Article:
You are not going to get an illegal JPEG by chance. Of course, art is subjective, and a field of static (like a Jackson Pollock painting) can be interpreted as a pornographic image if one is so inclined, but a photorealistic depiction will not arise by chance. To be sure, it's not mathematically impossible, but it's far beyond any reasonable doubt; the qualified expert will be able to quantify how improbable we're talking about here better than I can, but we're not talking about one in a million, we're talking about one in a trillion trillion trillion.

As phoog commented under the original question, there's always a code that will turn your illegal file into something innocuous (or turn something innocuous into something illegal). But the information has to reside somewhere, and if you have a cryptography program that turns the text of Moby-Dick into an illegal image, then that program did not arise by chance; it was designed to do this. (In fact, the program should itself be illegal; it's really the image in an encrypted form, to which the text of Moby-Dick is merely the key.)

The sort of illegal number that comes up in cryptography (and in the Wikipedia article that inspired the cited question) is much shorter, although still not likely to arise by chance. Some of the things mentioned in the answers to that question, such as passwords and social-security numbers, are starting to get downright reasonable. (Getting a specific person's SSN by randomly picking 9 digits is still a one-in-a-billion long shot, but if you're writing down random numbers all day, then it can certainly happen.) But you don't seem to be asking about that, but rather about something that would be illegal in and of itself, without context. That requires all of the relevant information to be packed into that one number.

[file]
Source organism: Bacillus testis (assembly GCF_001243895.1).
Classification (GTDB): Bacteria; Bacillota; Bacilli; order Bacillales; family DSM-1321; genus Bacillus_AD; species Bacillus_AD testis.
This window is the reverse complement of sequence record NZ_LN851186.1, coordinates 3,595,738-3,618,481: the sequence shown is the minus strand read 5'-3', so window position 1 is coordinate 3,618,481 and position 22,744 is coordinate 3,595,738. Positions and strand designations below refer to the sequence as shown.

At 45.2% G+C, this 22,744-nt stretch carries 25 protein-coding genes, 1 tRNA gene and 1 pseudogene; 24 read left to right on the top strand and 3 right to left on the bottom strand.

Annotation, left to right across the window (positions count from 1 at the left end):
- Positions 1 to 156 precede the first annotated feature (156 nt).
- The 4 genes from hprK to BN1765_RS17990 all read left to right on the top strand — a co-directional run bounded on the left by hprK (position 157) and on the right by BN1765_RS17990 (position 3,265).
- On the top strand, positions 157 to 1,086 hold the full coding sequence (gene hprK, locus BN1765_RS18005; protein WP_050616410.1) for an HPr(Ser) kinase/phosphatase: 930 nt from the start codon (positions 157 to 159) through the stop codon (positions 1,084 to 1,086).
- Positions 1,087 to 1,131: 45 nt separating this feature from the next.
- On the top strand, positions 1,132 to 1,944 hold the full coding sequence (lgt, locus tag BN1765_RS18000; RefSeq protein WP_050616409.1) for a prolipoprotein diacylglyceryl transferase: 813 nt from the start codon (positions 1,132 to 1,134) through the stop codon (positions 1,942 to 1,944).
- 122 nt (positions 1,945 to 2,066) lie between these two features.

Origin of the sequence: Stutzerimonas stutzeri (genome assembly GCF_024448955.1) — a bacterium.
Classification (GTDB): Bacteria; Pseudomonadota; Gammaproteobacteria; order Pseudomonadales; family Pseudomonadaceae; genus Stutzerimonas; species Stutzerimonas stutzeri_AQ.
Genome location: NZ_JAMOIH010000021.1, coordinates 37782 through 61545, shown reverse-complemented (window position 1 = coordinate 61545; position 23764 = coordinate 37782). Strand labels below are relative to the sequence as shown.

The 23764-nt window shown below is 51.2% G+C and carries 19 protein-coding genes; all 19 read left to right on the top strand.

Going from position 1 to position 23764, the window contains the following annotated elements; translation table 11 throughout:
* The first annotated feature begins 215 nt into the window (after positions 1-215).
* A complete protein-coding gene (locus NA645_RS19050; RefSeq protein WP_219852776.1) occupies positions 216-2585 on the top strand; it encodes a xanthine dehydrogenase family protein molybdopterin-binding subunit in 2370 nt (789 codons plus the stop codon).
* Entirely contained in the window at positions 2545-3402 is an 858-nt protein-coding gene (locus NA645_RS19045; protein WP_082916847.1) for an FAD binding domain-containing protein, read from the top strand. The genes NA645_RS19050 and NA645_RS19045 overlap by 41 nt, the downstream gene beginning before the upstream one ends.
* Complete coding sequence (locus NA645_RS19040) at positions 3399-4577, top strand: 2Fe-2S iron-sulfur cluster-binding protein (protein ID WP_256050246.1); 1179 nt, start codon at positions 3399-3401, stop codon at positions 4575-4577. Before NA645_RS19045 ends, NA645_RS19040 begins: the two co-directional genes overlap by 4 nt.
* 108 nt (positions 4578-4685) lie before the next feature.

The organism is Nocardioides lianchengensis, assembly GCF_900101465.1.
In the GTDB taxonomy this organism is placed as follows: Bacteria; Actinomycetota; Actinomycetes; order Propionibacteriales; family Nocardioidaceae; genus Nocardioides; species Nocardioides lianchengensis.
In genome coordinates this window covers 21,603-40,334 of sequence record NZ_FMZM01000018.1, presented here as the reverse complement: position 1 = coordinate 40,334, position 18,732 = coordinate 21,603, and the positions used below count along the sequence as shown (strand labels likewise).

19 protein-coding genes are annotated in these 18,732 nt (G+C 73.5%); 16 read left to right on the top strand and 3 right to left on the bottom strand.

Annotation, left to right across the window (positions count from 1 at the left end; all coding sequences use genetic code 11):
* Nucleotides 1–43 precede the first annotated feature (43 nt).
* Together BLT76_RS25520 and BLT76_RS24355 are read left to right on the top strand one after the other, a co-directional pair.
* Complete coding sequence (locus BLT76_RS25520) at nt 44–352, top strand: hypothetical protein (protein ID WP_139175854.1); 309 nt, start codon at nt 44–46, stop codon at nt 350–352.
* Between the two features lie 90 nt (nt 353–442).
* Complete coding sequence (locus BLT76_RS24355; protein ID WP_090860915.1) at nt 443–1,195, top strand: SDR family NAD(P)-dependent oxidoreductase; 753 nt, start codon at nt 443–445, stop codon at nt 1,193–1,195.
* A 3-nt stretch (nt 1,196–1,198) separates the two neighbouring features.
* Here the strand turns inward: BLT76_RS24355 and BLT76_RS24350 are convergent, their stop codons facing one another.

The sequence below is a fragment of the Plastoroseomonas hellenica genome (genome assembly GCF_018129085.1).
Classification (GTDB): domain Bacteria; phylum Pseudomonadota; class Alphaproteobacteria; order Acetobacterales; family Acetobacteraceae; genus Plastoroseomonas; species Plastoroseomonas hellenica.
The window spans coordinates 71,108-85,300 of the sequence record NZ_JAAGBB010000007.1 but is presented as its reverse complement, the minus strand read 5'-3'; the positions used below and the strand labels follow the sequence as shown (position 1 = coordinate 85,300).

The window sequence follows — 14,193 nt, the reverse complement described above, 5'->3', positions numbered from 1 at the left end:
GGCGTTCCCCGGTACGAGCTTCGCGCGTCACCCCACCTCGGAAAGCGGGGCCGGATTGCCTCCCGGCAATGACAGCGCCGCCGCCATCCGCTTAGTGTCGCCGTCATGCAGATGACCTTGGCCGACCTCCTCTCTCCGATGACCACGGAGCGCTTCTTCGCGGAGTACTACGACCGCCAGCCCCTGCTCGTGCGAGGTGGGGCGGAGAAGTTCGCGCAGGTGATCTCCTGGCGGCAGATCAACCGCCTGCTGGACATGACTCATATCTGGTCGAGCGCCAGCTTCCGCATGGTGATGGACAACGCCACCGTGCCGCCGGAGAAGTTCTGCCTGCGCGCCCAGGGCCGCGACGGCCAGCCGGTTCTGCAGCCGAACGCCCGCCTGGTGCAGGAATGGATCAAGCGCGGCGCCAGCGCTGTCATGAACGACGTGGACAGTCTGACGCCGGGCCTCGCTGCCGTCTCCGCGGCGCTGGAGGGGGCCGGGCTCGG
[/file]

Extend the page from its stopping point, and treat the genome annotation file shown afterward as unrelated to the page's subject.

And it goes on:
In short, if your defence is that the illegal image (assuming that we are talking about something like a photograph and not something like a password) appeared on your computer by chance as the result of harmless computer activity, then your defence is a lie (or at best an honest mistake about what was done with your computer). It may be interesting to know whether it would be a legally valid defence if true; after all, people have managed to fool juries (and judges) with lies before, and maybe the expert witness won't be believed. But the defence will be factually false.

  • Say Eve takes something bad, and uses some sort of trick to generate something reasonable looking which she sends to Bob. Is Bob in trouble? If FILE decrypts to both BADFILE and GOODFILE using different keys can I still use GOODFILE? and is possessing FILE dangerous?
    – user4460
    Mar 23, 2018 at 20:23
  • @notstoreboughtdirt : Your first question is a fair one, but it must surely have come up in court before. Eve sends Bob an encrypted illegal file, Bob has no idea what it is, is Bob in trouble? I hope not, but that's beyond my competence as a mathematician to say; ask a lawyer. Mar 24, 2018 at 5:00
  • @notstoreboughtdirt : For your second question: If BADFILE is around the size of a child porn JPEG, then FILE is not going to decrypt to both of them using different keys by chance; it must be carefully set up that way. You could do this so that GOODFILE is perfectly harmless, in that you can't recover BADFILE from GOODFILE, at least not without using something that amounts to the contents of BADFILE in itself. But if GOODFILE has the contents of BADFILE hidden within it (a cute kitten with child porn hidden in the alpha channel), then it's not really the good file that you thought it was. Mar 24, 2018 at 5:00
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    Of course, I don't really know what a judge or jury will find legal or illegal, but at least you should be able to find an expert witness to explain that GOODFILE does or does not contain the contents of BADFILE. (At least, assuming that they can tell; the facts could be in dispute if the forensics is imperfect and the contents might be cleverly hidden.) The point of my answer is that, contrary to the last paragraph of the question, it's not realistic that GOODFILE will somehow contain BADFILE by pure bad luck. Mar 24, 2018 at 5:05